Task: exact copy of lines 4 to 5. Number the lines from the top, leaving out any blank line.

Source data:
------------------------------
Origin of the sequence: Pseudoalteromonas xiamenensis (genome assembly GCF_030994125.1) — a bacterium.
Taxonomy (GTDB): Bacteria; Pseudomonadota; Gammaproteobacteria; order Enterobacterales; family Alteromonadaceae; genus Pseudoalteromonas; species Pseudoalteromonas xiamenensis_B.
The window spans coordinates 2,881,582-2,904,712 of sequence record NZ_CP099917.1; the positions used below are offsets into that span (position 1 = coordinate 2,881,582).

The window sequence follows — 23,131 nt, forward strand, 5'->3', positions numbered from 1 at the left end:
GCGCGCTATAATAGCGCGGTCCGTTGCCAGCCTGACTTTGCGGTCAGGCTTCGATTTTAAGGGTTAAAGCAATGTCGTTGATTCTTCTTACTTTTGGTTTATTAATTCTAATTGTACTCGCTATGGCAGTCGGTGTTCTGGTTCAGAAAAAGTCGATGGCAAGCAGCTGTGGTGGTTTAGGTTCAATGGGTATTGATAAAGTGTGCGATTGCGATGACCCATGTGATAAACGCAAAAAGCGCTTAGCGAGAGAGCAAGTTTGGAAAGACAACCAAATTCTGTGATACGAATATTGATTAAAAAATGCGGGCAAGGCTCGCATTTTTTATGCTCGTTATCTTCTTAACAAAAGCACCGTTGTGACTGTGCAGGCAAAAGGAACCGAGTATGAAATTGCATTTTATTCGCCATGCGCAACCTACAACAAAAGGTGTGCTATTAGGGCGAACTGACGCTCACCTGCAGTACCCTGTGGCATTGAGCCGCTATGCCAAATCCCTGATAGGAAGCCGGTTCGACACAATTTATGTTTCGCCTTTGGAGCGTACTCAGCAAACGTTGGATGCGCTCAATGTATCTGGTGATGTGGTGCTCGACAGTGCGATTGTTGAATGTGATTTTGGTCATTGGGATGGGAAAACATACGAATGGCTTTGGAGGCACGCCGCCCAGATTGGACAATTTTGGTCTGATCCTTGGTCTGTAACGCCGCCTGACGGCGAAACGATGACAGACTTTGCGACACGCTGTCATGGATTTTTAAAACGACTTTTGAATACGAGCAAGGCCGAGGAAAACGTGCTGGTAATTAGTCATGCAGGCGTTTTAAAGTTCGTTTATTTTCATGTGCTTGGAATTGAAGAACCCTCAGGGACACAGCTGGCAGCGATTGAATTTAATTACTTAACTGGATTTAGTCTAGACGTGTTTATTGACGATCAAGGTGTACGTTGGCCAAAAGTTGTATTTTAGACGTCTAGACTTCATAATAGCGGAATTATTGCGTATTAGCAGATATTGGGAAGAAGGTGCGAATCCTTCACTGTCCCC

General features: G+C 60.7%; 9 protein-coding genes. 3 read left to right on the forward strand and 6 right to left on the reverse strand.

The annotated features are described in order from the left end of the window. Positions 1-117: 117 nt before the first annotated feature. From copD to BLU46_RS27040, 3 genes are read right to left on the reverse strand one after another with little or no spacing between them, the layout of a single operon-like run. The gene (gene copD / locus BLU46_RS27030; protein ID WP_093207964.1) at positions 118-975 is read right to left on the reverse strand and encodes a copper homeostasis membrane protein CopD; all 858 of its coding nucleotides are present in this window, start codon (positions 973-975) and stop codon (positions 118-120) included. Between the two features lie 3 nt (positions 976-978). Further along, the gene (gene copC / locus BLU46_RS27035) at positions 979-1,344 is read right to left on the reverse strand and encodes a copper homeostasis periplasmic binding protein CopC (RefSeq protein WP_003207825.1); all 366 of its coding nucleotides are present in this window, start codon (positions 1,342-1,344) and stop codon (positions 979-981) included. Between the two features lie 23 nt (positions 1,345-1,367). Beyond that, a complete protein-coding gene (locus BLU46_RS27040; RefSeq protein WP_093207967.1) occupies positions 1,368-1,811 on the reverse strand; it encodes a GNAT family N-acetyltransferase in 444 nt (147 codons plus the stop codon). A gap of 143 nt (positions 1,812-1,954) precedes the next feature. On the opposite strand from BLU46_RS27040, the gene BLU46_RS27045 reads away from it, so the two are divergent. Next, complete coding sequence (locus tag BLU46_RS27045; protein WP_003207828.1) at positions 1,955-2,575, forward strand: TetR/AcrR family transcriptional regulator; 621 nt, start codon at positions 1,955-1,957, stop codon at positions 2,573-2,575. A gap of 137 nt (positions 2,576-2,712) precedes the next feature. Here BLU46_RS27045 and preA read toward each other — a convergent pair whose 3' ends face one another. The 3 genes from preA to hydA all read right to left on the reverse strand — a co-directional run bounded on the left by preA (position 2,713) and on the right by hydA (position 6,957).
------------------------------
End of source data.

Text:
The window sequence follows — 23,131 nt, forward strand, 5'->3', positions numbered from 1 at the left end:
GCGCGCTATAATAGCGCGGTCCGTTGCCAGCCTGACTTTGCGGTCAGGCTTCGATTTTAAGGGTTAAAGCAATGTCGTTGATTCTTCTTACTTTTGGTTTATTAATTCTAATTGTACTCGCTATGGCAGTCGGTGTTCTGGTTCAGAAAAAGTCGATGGCAAGCAGCTGTGGTGGTTTAGGTTCAATGGGTATTGATAAAGTGTGCGATTGCGATGACCCATGTGATAAACGCAAAAAGCGCTTAGCGAGAGAGCAAGTTTGGAAAGACAACCAAATTCTGTGATACGAATATTGATTAAAAAATGCGGGCAAGGCTCGCATTTTTTATGCTCGTTATCTTCTTAACAAAAGCACCGTTGTGACTGTGCAGGCAAAAGGAACCGAGTATGAAATTGCATTTTATTCGCCATGCGCAACCTACAACAAAAGGTGTGCTATTAGGGCGAACTGACGCTCACCTGCAGTACCCTGTGGCATTGAGCCGCTATGCCAAATCCCTGATAGGAAGCCGGTTCGACACAATTTATGTTTCGCCTTTGGAGCGTACTCAGCAAACGTTGGATGCGCTCAATGTATCTGGTGATGTGGTGCTCGACAGTGCGATTGTTGAATGTGATTTTGGTCATTGGGATGGGAAAACATACGAATGGCTTTGGAGGCACGCCGCCCAGATTGGACAATTTTGGTCTGATCCTTGGTCTGTAACGCCGCCTGACGGCGAAACGATGACAGACTTTGCGACACGCTGTCATGGATTTTTAAAACGACTTTTGAATACGAGCAAGGCCGAGGAAAACGTGCTGGTAATTAGTCATGCAGGCGTTTTAAAGTTCGTTTATTTTCATGTGCTTGGAATTGAAGAACCCTCAGGGACACAGCTGGCAGCGATTGAATTTAATTACTTAACTGGATTTAGTCTAGACGTGTTTATTGACGATCAAGGTGTACGTTGGCCAAAAGTTGTATTTTAGACGTCTAGACTTCATAATAGCGGAATTATTGCGTATTAGCAGATATTGGGAAGAAGGTGCGAATCCTTCACTGTCCCC